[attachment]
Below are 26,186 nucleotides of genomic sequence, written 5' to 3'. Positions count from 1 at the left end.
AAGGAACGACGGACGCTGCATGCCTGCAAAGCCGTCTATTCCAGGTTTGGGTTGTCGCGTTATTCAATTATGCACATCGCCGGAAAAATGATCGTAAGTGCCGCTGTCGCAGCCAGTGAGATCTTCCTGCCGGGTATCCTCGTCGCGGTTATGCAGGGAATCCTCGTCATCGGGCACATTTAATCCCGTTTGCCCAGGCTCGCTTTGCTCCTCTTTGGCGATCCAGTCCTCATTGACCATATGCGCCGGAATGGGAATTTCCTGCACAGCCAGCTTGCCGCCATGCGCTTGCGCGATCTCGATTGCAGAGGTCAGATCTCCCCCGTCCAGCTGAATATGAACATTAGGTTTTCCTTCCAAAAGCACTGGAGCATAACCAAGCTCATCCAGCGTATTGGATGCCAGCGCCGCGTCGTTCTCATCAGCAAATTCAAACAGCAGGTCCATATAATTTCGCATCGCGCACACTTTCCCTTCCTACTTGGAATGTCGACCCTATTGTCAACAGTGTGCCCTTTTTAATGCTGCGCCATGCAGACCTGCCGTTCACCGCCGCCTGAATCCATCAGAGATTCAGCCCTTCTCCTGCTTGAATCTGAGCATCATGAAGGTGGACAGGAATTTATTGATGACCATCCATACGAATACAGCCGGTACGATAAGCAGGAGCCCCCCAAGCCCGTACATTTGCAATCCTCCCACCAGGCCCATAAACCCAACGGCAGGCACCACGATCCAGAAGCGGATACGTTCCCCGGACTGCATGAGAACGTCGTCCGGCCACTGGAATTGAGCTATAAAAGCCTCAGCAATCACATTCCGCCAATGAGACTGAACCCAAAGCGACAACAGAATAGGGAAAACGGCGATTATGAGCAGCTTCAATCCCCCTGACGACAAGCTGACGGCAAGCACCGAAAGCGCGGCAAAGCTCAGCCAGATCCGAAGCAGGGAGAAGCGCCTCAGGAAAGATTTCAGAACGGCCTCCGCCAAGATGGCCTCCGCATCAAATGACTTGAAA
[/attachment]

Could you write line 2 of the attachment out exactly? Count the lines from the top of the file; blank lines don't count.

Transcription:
AAGGAACGACGGACGCTGCATGCCTGCAAAGCCGTCTATTCCAGGTTTGGGTTGTCGCGTTATTCAATTATGCACATCGCCGGAAAAATGATCGTAAGTGCCGCTGTCGCAGCCAGTGAGATCTTCCTGCCGGGTATCCTCGTCGCGGTTATGCAGGGAATCCTCGTCATCGGGCACATTTAATCCCGTTTGCCCAGGCTCGCTTTGCTCCTCTTTGGCGATCCAGTCCTCATTGACCATATGCGCCGGAATGGGAATTTCCTGCACAGCCAGCTTGCCGCCATGCGCTTGCGCGATCTCGATTGCAGAGGTCAGATCTCCCCCGTCCAGCTGAATATGAACATTAGGTTTTCCTTCCAAAAGCACTGGAGCATAACCAAGCTCATCCAGCGTATTGGATGCCAGCGCCGCGTCGTTCTCATCAGCAAATTCAAACAGCAGGTCCATATAATTTCGCATCGCGCACACTTTCCCTTCCTACTTGGAATGTCGACCCTATTGTCAACAGTGTGCCCTTTTTAATGCTGCGCCATGCAGACCTGCCGTTCACCGCCGCCTGAATCCATCAGAGATTCAGCCCTTCTCCTGCTTGAATCTGAGCATCATGAAGGTGGACAGGAATTTATTGATGACCATCCATACGAATACAGCCGGTACGATAAGCAGGAGCCCCCCAAGCCCGTACATTTGCAATCCTCCCACCAGGCCCATAAACCCAACGGCAGGCACCACGATCCAGAAGCGGATACGTTCCCCGGACTGCATGAGAACGTCGTCCGGCCACTGGAATTGAGCTATAAAAGCCTCAGCAATCACATTCCGCCAATGAGACTGAACCCAAAGCGACAACAGAATAGGGAAAACGGCGATTATGAGCAGCTTCAATCCCCCTGACGACAAGCTGACGGCAAGCACCGAAAGCGCGGCAAAGCTCAGCCAGATCCGAAGCAGGGAGAAGCGCCTCAGGAAAGATTTCAGAACGGCCTCCGCCAAGATGGCCTCCGCATCAAATGACTTGAAA